3 Facts for the Day

29 07 2013

1. Today at work, as I somehow managed to find the time to pump (I’m still breast feeding gang), I sat down in the room I use and suddenly heard a baby crying out in the waiting room. Naturally, my milk let down as I thought of my own baby at home. Last night when I got off work, my Aunt was just finishing Bailey’s bath. I walked into the bathroom right as she was getting wrapped into her little pink towel. I simply adore hooded, baby towels. Something about that fat, wet face sticking out of a terry cloth hood is heart-warming. I could never pull off that look. When she saw me, her eyes got big. She began to make excited little squeals and flap her arms up and down as if she could fly into my lap. Since she realized she couldn’t fly, she leaned precariously forward trying to jump from my Aunt’s arms to my own. My Aunt, ready to complete the task at hand, wrapped her tighter and took off to the nursery. I followed closely behind. Bailey resembled a hoot owl as she struggled and strained to turn her head around to insure I was indeed bringing up the rear. Once on the changing table, she was momentary pacified to be able to see my face in such close proximity. This only lasted a moment, though. It seemed to suddenly hit her that she should be in Mommy’s lap. As she lay flat, and my Aunt attempted to snap her sleeper closed, she struggled with all her might to sit up straight. Then she started to cry. I scooped her up, half dressed, and she quieted immediately, breaking into a huge grin. She stuck her thumb in her mouth and stared intently at my Aunt, as if to say, “So there! Mommy’s got me now.”
2. It’s especially appreciated to come home to such fanfare after a day like today. Most days as a nurse are busy. That’s a given. When you have a slow day, it should be savored. Write it down in your diary or something. It doesn’t happen often. Yesterday was my quiet day. Today was its polar opposite. It wasn’t just the fact that it was busy. You can get used to that. It’s the unexpected that gets you. It’s when your patient is sitting up in the chair, eating some eggs, joking with his wife, talking on his cell phone, asking you if he can take a spin around the unit in a wheel chair to see the sights, and then he’s not. The next thing you realize, you have your arm around his sweet wife, trying to comfort her, even when you feel your words are completely inadequate. You pray for a room full of family, hoping you can somehow let God speak through you and give you some word that may lend just a bit of comfort. Then you see the big, tough guy son break into tears, and you barely hold it together. It’s that optimistic part of you that wants to offer hope to the wide-eyed daughter, stating only God knows the outcome. It battles the medically analytical side that knows all the signs point to the end. These days are hard when you see others’ pain so acutely that it is almost blinding. You feel their pain so intensely, and it hurts. It is moments of loss like this that I lean upon The Lord. There is absolutely no way I can understand the big “why?” There is so much knowledge you hold as a medical professional, that you feel like it might possibly overflow and spill out as you strive to learn more to keep up with change. That makes these moments, where no answer can be found, especially difficult.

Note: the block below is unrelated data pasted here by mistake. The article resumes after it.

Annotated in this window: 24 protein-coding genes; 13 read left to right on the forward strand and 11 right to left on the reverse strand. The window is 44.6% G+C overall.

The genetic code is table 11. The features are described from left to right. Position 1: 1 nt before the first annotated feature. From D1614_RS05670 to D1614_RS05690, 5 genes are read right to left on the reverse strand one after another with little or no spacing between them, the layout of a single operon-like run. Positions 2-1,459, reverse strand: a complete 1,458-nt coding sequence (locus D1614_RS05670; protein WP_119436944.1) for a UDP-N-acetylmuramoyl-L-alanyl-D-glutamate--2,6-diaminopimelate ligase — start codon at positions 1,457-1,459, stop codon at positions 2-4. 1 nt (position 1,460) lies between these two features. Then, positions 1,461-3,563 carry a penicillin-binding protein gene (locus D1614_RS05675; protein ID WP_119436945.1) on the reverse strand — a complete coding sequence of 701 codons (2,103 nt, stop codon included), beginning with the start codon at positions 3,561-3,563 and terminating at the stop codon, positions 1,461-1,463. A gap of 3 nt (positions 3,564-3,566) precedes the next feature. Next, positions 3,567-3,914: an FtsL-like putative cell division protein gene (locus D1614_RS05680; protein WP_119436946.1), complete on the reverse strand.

Proverbs 3:5
Trust in The Lord with all your heart and lean not on your own understanding.
3. So, when I got home, it was like putting on a favorite, fuzzy robe. It was like letting go, and just being Mom. I didn’t feel the anxiety and stress, just love. I still got to work. Don’t get me wrong there. Chloe seems to feel that my love is best revealed through a servant heart. She could have just eaten an entire Thanksgiving turkey by herself, complete with stuffing, and would still request food when I walked in the door. She asked me to make her some chicken. “I’m so hungry!!!” she said. Marlie offered to make her something after she accosted me. “No! I want Mommy to do it!” She feels like no one can take care of her like I do. She climbed into my lap, and kept vying for my attention as I spoke to the husband. She kept saying, “I just love you so much!” She requested I rock her to sleep, because “I’m so very tired!” One cup of water later, a story, song, and rocking, and it’s sweet dreams, hasta la vista baby. To the physician who told me, “Thanks. You did a great job today.”; I really appreciate your comment. It meant a lot. But to be completely honest, nothing seems to make sense to me right now, fit me so well, or give me that rewarding feeling like walking into my own front door. It’s really good to be home today.
That is all 🙂

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